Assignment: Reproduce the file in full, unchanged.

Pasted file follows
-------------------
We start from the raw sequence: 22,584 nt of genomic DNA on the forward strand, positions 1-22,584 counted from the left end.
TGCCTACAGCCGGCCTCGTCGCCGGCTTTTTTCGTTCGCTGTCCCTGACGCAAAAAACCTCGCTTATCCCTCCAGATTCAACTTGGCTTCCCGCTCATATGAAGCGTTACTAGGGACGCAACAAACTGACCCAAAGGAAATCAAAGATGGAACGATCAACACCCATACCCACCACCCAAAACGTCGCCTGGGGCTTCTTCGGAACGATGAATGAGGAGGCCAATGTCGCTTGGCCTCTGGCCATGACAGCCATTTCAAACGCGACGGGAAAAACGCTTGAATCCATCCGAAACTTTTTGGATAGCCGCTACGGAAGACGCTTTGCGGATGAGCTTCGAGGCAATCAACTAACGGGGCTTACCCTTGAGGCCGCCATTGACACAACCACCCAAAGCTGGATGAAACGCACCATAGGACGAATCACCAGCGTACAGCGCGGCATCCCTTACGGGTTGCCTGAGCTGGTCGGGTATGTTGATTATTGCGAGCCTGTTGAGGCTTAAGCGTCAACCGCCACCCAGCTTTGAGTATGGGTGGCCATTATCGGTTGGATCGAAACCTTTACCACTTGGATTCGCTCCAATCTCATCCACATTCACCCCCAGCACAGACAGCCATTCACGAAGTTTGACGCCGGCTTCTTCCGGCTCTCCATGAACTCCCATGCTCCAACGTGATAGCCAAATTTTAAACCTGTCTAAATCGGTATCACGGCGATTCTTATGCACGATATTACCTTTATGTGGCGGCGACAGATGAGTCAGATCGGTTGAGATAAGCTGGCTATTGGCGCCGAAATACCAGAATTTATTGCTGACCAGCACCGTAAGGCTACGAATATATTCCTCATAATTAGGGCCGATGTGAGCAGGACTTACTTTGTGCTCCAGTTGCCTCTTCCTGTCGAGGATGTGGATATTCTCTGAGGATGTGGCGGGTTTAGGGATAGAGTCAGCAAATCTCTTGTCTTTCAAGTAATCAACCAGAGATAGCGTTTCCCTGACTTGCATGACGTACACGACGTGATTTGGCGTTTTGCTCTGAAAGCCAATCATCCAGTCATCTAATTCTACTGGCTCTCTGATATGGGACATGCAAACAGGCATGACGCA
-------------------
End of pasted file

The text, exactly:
We start from the raw sequence: 22,584 nt of genomic DNA on the forward strand, positions 1-22,584 counted from the left end.
TGCCTACAGCCGGCCTCGTCGCCGGCTTTTTTCGTTCGCTGTCCCTGACGCAAAAAACCTCGCTTATCCCTCCAGATTCAACTTGGCTTCCCGCTCATATGAAGCGTTACTAGGGACGCAACAAACTGACCCAAAGGAAATCAAAGATGGAACGATCAACACCCATACCCACCACCCAAAACGTCGCCTGGGGCTTCTTCGGAACGATGAATGAGGAGGCCAATGTCGCTTGGCCTCTGGCCATGACAGCCATTTCAAACGCGACGGGAAAAACGCTTGAATCCATCCGAAACTTTTTGGATAGCCGCTACGGAAGACGCTTTGCGGATGAGCTTCGAGGCAATCAACTAACGGGGCTTACCCTTGAGGCCGCCATTGACACAACCACCCAAAGCTGGATGAAACGCACCATAGGACGAATCACCAGCGTACAGCGCGGCATCCCTTACGGGTTGCCTGAGCTGGTCGGGTATGTTGATTATTGCGAGCCTGTTGAGGCTTAAGCGTCAACCGCCACCCAGCTTTGAGTATGGGTGGCCATTATCGGTTGGATCGAAACCTTTACCACTTGGATTCGCTCCAATCTCATCCACATTCACCCCCAGCACAGACAGCCATTCACGAAGTTTGACGCCGGCTTCTTCCGGCTCTCCATGAACTCCCATGCTCCAACGTGATAGCCAAATTTTAAACCTGTCTAAATCGGTATCACGGCGATTCTTATGCACGATATTACCTTTATGTGGCGGCGACAGATGAGTCAGATCGGTTGAGATAAGCTGGCTATTGGCGCCGAAATACCAGAATTTATTGCTGACCAGCACCGTAAGGCTACGAATATATTCCTCATAATTAGGGCCGATGTGAGCAGGACTTACTTTGTGCTCCAGTTGCCTCTTCCTGTCGAGGATGTGGATATTCTCTGAGGATGTGGCGGGTTTAGGGATAGAGTCAGCAAATCTCTTGTCTTTCAAGTAATCAACCAGAGATAGCGTTTCCCTGACTTGCATGACGTACACGACGTGATTTGGCGTTTTGCTCTGAAAGCCAATCATCCAGTCATCTAATTCTACTGGCTCTCTGATATGGGACATGCAAACAGGCATGACGCA